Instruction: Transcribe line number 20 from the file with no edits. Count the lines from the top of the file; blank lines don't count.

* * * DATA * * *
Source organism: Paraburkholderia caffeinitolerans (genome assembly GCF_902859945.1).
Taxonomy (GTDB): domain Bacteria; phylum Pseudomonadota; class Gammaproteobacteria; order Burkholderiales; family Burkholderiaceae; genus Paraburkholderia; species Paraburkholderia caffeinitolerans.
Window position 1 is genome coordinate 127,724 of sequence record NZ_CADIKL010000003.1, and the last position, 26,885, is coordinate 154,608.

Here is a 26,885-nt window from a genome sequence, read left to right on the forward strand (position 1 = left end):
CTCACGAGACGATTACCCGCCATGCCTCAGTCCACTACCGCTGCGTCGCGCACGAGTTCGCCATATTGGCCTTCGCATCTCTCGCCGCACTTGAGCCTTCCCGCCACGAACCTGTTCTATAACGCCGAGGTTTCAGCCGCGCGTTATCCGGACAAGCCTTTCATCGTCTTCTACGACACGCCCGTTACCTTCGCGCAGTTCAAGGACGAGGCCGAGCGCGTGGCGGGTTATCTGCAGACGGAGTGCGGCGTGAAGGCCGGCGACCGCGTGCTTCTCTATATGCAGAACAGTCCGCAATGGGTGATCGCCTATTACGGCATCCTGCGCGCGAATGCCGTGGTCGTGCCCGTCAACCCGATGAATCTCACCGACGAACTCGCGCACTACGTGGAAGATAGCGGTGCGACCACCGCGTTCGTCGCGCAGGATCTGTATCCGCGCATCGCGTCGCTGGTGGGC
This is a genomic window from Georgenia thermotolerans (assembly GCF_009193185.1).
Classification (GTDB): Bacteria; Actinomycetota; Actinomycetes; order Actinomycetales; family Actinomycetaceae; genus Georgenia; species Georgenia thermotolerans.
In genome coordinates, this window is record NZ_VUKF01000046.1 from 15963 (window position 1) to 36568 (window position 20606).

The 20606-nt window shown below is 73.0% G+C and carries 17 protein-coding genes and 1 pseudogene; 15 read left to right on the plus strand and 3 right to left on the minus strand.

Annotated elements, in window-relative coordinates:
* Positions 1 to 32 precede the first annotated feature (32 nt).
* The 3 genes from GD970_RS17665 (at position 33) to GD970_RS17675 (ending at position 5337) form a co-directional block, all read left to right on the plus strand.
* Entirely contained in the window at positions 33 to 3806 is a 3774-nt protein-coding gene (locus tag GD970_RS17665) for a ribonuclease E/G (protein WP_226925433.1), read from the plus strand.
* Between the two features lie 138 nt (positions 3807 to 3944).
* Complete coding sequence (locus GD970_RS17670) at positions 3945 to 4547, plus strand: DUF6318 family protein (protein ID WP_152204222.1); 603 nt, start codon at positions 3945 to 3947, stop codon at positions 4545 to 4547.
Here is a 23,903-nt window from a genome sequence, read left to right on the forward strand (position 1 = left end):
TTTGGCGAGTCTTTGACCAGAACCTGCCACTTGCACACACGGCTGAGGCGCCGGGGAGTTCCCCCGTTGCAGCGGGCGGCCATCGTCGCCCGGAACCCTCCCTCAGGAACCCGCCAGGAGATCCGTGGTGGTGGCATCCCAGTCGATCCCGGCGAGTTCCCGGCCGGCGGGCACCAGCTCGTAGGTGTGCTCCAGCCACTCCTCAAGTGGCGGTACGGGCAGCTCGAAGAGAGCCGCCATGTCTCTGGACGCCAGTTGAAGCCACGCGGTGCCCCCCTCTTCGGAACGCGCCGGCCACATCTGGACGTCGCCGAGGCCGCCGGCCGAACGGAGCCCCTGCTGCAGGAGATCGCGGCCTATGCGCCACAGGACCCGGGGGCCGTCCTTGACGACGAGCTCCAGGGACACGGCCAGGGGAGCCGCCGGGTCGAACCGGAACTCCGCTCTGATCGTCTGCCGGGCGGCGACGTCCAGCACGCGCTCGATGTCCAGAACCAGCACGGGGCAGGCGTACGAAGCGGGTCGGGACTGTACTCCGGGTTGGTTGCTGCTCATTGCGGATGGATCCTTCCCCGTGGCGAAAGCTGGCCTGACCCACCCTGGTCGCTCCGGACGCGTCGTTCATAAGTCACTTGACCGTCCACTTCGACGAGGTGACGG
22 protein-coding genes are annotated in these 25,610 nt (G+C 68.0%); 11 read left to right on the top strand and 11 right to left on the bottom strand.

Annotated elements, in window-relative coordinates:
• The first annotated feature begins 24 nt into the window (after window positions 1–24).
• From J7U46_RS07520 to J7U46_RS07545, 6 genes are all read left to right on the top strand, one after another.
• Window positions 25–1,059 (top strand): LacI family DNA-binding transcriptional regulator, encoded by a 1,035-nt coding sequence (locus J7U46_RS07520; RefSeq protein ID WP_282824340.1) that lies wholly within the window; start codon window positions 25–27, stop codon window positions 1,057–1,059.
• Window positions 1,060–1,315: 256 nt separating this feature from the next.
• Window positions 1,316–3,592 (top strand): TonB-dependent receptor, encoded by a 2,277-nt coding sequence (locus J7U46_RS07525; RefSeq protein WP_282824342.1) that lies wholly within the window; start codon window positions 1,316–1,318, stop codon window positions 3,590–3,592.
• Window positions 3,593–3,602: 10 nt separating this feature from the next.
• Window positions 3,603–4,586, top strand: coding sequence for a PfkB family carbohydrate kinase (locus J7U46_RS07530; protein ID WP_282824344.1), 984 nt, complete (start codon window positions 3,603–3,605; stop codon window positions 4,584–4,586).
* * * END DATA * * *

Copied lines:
• The first annotated feature begins 24 nt into the window (after window positions 1–24).